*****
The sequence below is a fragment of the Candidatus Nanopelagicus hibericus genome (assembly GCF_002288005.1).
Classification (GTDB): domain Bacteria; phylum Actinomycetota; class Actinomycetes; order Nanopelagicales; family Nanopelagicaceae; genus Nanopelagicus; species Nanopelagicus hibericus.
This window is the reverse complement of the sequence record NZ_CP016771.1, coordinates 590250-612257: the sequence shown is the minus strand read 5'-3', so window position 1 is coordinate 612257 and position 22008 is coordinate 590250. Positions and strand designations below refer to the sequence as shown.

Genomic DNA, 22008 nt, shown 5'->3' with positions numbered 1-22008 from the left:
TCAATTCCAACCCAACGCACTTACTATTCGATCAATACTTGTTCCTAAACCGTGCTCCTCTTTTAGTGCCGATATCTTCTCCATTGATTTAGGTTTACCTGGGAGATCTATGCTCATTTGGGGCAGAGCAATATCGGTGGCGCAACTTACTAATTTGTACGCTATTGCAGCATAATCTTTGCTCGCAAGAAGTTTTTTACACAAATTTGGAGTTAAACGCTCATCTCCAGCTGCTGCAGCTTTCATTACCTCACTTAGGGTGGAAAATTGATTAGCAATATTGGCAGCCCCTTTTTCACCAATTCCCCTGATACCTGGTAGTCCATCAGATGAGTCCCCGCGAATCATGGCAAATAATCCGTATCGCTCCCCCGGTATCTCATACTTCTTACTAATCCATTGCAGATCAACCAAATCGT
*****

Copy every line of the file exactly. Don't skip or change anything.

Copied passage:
The sequence below is a fragment of the Candidatus Nanopelagicus hibericus genome (assembly GCF_002288005.1).
Classification (GTDB): domain Bacteria; phylum Actinomycetota; class Actinomycetes; order Nanopelagicales; family Nanopelagicaceae; genus Nanopelagicus; species Nanopelagicus hibericus.
This window is the reverse complement of the sequence record NZ_CP016771.1, coordinates 590250-612257: the sequence shown is the minus strand read 5'-3', so window position 1 is coordinate 612257 and position 22008 is coordinate 590250. Positions and strand designations below refer to the sequence as shown.

Genomic DNA, 22008 nt, shown 5'->3' with positions numbered 1-22008 from the left:
TCAATTCCAACCCAACGCACTTACTATTCGATCAATACTTGTTCCTAAACCGTGCTCCTCTTTTAGTGCCGATATCTTCTCCATTGATTTAGGTTTACCTGGGAGATCTATGCTCATTTGGGGCAGAGCAATATCGGTGGCGCAACTTACTAATTTGTACGCTATTGCAGCATAATCTTTGCTCGCAAGAAGTTTTTTACACAAATTTGGAGTTAAACGCTCATCTCCAGCTGCTGCAGCTTTCATTACCTCACTTAGGGTGGAAAATTGATTAGCAATATTGGCAGCCCCTTTTTCACCAATTCCCCTGATACCTGGTAGTCCATCAGATGAGTCCCCGCGAATCATGGCAAATAATCCGTATCGCTCCCCCGGTATCTCATACTTCTTACTAATCCATTGCAGATCAACCAAATCGT